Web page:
http://www.atsdr.cdc.gov/toxprofiles/phs29.html

 

 
4-phenylcyclohexene or 4 - PCH
A VOC released from the adhesive backing of new carpets and gives carpets that new carpet odor.
 


Acetaldehyde

It should be noted that residential fireplaces and wood stoves are the two highest sources of emissions, followed by various industrial emissions. Acetaldehyde is an air pollutant resulting from combustion, such as automotive exhaust and tobacco smoke, contributing to the addictive properties of tobacco.     

 

Acetic Acid
This may indicate vinegar or the presence of a silicone-type caulking.

 

Acetone
Acetone is often the primary (or only) component in nail polish remover. Very commonly found during residential and commercial IAQ testing. Acetonitrile, another organic solvent, is sometimes used as well. Acetone is also used as a super glue remover. It can be used for thinning and cleaning fiberglass resins and epoxies. It is a strong solvent for most plastics and synthetic fibers. The CDC says the following about acetone. Workers and people exposed to acetone in the lab complained that acetone irritated their noses, throats, lungs, and eyes. Some people feel this irritation at levels of 100 ppm acetone in the air, and more people feel the irritation as the level in air increases. The workers who complained of irritation were exposed to levels of 900 ppm or more. Workers exposed to acetone at 12,000 ppm or higher also complained of headache, lightheadedness, dizziness, unsteadiness, and confusion depending on how long they were exposed (from 2 minutes to 4 hours). Two workers exposed for 4 hours became unconscious.  The regulation says workroom air should contain no more than an average of 750 ppm. Most people can smell acetone in the air at 100 to 140 ppm; that means you will probably smell acetone before you feel effects like headache and confusion.http://www.atsdr.cdc.gov/toxprofiles/phs21.htmlThe Occupational Safety and Health Administration (OSHA) has set a maximum concentration limit in workplace air of 1,000 parts of acetone per million parts of air (1,000 ppm) for an 8-hour workday over a 40-hour week to protect workers.http://www.atsdr.cdc.gov/tfacts21.html.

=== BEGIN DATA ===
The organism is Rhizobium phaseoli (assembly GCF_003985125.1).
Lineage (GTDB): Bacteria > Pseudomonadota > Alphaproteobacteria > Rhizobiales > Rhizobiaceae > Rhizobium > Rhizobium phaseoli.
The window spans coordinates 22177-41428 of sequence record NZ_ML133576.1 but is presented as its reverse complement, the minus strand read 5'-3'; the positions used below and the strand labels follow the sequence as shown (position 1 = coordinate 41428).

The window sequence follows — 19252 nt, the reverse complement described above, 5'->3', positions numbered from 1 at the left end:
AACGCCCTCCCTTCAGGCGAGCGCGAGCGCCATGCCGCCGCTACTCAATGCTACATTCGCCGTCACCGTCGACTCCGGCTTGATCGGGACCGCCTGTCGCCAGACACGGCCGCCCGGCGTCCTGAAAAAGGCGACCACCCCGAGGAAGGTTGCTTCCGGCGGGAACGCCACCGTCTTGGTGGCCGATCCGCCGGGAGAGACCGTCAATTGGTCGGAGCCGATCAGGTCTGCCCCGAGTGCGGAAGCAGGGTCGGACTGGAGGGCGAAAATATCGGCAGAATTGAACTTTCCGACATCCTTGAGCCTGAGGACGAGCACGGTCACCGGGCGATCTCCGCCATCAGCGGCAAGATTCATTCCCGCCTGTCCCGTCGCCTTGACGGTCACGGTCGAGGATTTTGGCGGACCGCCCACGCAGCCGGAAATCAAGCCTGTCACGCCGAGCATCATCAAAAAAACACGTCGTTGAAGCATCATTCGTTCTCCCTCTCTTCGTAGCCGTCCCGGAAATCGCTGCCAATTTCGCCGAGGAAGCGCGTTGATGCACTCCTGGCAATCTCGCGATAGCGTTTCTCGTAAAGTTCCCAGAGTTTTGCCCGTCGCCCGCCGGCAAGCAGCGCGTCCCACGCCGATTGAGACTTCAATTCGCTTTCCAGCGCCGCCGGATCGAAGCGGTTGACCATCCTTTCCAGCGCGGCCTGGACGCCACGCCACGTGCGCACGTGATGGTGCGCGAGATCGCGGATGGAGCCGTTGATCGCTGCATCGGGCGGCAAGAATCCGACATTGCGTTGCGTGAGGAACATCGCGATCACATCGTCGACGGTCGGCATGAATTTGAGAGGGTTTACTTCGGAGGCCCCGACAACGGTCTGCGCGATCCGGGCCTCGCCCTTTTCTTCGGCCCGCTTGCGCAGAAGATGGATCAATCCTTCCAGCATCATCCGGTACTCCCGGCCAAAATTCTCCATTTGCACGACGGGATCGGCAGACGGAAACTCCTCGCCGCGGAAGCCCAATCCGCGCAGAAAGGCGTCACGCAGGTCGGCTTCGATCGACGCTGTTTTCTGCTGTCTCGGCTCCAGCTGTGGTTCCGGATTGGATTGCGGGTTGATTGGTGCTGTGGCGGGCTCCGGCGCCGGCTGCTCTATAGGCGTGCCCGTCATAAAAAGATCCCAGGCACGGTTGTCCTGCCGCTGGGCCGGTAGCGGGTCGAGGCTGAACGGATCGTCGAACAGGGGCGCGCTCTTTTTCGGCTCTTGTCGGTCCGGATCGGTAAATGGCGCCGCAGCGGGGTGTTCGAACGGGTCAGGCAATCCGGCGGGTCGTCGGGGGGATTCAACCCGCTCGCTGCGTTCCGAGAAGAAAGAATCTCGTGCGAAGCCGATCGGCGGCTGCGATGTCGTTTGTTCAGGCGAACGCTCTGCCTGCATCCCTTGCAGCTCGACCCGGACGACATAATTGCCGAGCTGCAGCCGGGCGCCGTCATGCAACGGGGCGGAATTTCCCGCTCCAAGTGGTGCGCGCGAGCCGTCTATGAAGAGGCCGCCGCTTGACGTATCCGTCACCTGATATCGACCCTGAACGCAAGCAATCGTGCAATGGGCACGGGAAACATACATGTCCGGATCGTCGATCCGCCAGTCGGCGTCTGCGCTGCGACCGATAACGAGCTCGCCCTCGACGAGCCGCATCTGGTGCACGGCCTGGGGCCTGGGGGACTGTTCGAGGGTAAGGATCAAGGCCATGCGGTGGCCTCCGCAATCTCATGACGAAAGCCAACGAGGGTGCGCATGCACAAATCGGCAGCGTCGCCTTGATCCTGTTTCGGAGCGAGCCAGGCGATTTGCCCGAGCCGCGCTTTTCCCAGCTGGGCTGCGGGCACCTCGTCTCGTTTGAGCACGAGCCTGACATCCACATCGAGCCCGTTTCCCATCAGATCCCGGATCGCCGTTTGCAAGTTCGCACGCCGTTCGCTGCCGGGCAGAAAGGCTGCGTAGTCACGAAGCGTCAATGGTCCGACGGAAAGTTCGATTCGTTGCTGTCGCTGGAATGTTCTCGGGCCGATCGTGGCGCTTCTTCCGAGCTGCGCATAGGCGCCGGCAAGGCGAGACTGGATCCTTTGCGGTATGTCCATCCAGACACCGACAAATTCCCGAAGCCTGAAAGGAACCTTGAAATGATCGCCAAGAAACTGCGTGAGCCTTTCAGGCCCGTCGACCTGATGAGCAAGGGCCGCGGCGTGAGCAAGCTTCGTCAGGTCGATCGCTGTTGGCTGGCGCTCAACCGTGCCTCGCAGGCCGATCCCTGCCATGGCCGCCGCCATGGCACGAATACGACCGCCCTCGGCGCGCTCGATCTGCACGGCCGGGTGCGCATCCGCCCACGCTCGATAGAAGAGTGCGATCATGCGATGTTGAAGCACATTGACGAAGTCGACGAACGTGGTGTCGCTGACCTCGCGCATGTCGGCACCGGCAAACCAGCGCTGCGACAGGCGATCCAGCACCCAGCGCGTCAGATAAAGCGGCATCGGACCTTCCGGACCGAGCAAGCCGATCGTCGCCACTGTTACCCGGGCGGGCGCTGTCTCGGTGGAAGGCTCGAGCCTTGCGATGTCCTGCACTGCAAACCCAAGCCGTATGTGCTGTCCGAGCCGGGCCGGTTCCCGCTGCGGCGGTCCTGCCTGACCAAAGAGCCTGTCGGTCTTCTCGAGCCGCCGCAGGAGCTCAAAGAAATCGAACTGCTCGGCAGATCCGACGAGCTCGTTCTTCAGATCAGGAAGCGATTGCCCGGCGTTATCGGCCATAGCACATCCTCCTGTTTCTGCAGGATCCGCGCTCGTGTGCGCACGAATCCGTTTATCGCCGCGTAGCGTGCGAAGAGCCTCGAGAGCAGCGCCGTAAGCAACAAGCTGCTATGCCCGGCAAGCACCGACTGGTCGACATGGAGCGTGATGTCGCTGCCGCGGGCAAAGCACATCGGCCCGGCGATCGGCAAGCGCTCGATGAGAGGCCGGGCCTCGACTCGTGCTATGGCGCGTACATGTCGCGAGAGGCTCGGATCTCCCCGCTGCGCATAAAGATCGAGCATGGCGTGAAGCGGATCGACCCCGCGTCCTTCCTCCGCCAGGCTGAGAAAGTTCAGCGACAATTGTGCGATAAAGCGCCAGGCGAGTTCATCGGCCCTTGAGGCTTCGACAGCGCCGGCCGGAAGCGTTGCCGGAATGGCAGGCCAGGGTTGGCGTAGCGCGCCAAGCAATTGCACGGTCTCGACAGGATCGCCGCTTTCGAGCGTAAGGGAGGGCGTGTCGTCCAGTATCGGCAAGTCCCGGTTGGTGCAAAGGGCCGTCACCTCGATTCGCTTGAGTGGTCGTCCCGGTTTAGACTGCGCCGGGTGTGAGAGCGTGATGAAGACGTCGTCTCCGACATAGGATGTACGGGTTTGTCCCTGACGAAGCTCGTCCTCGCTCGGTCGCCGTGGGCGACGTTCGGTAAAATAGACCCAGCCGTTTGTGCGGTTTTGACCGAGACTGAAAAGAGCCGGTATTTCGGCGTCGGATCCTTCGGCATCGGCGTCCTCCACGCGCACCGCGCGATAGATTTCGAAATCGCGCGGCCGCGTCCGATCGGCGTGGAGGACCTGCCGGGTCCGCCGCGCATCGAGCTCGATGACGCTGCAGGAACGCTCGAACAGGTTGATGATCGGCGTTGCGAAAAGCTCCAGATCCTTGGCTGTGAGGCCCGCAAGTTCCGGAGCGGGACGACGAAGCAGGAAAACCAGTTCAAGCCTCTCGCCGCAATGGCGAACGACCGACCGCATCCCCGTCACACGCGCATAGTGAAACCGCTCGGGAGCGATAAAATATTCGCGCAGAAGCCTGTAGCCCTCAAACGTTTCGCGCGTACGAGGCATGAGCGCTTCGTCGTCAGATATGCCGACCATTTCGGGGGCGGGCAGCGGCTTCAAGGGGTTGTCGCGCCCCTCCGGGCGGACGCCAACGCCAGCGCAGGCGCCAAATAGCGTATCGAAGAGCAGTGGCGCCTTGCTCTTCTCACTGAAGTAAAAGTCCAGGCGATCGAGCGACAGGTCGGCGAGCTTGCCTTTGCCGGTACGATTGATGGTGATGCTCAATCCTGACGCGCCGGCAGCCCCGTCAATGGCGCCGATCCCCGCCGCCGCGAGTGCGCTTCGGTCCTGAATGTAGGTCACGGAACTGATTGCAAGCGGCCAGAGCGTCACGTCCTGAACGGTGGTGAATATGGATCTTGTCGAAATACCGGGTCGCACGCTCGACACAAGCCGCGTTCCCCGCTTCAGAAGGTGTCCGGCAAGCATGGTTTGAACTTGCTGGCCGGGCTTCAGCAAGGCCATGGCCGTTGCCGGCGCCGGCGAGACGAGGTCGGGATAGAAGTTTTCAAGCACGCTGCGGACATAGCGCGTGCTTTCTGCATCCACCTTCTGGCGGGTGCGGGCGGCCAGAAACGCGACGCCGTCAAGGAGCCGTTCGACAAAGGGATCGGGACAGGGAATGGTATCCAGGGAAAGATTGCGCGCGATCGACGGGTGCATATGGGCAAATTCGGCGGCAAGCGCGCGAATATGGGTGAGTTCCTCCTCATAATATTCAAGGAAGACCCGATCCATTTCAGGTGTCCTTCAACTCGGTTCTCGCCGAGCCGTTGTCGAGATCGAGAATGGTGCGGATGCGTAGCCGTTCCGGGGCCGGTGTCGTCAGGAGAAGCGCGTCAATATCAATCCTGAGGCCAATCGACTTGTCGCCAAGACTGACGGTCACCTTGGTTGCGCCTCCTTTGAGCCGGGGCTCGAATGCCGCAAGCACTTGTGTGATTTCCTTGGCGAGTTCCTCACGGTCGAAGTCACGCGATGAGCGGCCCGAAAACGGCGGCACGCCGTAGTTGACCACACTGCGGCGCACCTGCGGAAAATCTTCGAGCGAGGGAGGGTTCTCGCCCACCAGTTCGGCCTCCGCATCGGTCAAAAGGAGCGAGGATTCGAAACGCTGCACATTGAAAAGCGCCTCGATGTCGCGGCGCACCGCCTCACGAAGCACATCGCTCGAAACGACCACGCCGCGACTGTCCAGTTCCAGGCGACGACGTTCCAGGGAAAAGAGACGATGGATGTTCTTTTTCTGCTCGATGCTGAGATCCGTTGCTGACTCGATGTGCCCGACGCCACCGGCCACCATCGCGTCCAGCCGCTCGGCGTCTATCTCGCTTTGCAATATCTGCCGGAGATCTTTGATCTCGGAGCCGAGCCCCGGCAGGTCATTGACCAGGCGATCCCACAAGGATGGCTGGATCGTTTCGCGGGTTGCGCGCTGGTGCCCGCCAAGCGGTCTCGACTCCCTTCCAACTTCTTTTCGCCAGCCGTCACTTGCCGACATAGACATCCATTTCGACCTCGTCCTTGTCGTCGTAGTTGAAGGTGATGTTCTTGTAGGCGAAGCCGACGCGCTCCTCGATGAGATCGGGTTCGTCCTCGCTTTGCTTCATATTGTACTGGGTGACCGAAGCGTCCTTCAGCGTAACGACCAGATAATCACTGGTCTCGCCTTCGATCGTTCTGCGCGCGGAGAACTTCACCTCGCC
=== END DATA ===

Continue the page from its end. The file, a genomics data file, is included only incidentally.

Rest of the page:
Acetonitrile